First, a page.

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Water Efficiency Labelling and Standards (WELS) scheme

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Companies breach water efficiency and labelling laws

Date Published: 
08 August 2011

Three companies from the Australian Capital Territory, Queensland and Victoria have agreed to improve their business practices and provide awareness training to staff after failing to comply with national water efficiency labelling and standards legislation at their business premises.

The failures to comply were determined by the Water Efficiency Labelling and Standards (WELS) Regulator, within the Department of Sustainability, Environment, Water, Population and Communities. The Regulator has the option to use administrative actions, such as enforceable undertakings, as an alternative to prosecution, to help manufacturers, importers and retailers to meet their legal obligations under the WELS Act.

All companies have now given enforceable undertakings to the WELS Regulator to improve practices and better inform their staff of their legal obligations.

Bathroom supplies company, Lighting and Ceramics Supplies Pty Limited, has given an enforceable undertaking to the WELS Regulator after the department found that the Fyshwick premises in Canberra was supplying products not labelled as required under the Water Efficiency Labelling and Standards Act 2005.

Timber and hardware supplies company, Bretts Pty Ltd, has given an enforceable undertaking to the WELS Regulator after the department found that the Windsor premises in Queensland was supplying products not registered and labelled as required under the Water Efficiency Labelling and Standards Act 2005.

Spa supplies company, Dandy Paradise Spa Company Pty Ltd, has given an enforceable undertaking to the WELS Regulator after the department found that the Noble Park premises in Victoria was supplying products not registered and labelled as required under the Water Efficiency Labelling and Standards Act 2005.

Companies supplying products such as clothes washing machines, dishwashers, toilets, urinals, taps and showers must register and label their products in line with national laws. The laws also apply to products being sold through avenues other than shopfronts, such as showrooms, warehouses, by auction, mail order and via the internet.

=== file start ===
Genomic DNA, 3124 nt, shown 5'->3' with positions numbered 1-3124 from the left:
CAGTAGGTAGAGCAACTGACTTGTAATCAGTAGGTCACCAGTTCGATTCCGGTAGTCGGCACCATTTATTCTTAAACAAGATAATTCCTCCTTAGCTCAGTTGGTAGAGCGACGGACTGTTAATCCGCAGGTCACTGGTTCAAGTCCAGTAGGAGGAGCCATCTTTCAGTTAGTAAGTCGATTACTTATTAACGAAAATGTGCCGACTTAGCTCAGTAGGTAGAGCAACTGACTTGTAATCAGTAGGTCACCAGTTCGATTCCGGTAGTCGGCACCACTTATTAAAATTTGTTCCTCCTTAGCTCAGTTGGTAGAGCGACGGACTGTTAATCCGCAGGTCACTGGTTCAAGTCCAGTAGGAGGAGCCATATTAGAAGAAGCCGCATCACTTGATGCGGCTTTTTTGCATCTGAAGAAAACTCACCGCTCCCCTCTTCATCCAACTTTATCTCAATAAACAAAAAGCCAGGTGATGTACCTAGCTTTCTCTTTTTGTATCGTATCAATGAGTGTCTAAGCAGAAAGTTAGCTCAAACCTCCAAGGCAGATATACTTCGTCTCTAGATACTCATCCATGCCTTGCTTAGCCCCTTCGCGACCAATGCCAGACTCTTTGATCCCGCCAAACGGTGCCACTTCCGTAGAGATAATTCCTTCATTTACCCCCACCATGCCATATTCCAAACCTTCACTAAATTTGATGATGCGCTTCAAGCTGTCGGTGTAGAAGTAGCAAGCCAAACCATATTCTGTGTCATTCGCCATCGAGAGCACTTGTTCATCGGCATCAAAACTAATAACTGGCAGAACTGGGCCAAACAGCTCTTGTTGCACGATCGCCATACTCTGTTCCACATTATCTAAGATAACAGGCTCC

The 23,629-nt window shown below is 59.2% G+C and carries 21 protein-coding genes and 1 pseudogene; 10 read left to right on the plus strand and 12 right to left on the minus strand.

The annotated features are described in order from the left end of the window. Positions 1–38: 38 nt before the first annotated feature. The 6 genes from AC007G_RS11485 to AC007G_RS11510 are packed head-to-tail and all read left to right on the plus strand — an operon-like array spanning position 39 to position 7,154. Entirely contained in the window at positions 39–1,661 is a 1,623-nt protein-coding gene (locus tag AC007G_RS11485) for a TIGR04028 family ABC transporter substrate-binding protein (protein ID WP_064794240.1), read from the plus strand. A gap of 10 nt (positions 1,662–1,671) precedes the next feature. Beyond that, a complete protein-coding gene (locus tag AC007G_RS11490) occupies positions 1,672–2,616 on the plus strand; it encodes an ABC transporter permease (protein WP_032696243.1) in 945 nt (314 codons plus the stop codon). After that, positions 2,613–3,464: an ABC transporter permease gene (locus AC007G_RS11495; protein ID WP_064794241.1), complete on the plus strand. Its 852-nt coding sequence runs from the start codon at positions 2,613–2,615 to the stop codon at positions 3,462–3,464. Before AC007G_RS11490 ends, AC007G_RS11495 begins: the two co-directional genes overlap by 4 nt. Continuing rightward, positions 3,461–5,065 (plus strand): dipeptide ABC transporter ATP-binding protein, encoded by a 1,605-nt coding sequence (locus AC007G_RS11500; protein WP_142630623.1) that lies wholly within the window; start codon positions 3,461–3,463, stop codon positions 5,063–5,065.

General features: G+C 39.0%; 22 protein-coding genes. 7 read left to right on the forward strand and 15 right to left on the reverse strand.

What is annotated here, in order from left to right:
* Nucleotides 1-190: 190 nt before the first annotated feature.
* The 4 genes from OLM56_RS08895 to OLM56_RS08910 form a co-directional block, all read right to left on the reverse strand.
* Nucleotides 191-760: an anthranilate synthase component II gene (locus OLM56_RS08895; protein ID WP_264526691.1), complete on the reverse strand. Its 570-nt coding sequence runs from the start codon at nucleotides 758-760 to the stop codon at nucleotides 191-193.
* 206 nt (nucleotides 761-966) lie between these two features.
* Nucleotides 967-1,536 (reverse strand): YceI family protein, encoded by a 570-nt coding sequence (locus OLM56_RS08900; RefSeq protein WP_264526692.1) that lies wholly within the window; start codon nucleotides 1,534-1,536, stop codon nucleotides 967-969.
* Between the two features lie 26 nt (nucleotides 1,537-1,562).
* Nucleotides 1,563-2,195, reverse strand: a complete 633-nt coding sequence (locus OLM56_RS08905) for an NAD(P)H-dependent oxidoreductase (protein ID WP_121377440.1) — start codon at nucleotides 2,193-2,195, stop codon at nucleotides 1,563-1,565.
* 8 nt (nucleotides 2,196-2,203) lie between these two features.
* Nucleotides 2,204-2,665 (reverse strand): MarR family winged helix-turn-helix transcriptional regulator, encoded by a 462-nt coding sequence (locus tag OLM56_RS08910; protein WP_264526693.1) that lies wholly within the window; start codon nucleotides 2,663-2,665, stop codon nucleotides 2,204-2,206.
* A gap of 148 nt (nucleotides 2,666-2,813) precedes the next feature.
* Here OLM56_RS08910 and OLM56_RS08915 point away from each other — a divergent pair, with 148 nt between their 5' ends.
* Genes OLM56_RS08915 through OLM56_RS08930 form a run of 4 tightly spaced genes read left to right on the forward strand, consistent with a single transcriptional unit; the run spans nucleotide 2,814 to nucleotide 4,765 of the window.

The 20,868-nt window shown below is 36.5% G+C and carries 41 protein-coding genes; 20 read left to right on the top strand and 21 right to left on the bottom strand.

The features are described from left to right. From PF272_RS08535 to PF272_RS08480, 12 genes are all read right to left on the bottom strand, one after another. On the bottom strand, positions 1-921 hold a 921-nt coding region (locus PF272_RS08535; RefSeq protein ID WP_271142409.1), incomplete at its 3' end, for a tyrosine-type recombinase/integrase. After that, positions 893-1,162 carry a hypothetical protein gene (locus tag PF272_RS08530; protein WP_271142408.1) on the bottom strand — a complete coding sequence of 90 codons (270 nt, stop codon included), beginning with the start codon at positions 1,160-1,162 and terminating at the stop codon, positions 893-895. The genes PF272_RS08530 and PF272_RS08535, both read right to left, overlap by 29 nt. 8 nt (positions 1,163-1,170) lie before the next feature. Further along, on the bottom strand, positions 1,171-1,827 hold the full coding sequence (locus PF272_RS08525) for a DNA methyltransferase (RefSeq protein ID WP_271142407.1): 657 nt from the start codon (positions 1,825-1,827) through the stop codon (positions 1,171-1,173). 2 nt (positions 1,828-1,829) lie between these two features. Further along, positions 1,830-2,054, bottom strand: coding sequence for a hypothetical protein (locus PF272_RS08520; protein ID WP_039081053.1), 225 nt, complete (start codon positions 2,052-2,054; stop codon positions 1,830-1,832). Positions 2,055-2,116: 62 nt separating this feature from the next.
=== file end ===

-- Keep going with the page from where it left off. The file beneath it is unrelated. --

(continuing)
These laws are in place to ensure that consumers are appropriately informed and can make smart choices about water use and water efficient products.

Under the agreement, the companies will undertake the following activities in their business premises:

  • improve business practices to ensure that all products subject to the Water Efficiency Labelling and Standards (WELS) scheme are supplied in accordance with the legislation
  • implement a record system for WELS products
  • deliver a compliance training program to staff
  • undertake a range of internal product auditing and related reporting measures
  • be subject to independent product auditing at their cost, to both assist and ensure future compliance.

The WELS Scheme and legislation aims to conserve water supplies by reducing consumption, promoting efficient water use and water saving technologies and ensuring consumers have access to rated and labelled water efficient products.

The maximum penalty for an individual offence under the Act is $33,000 for a corporation and $6,600 for an individual.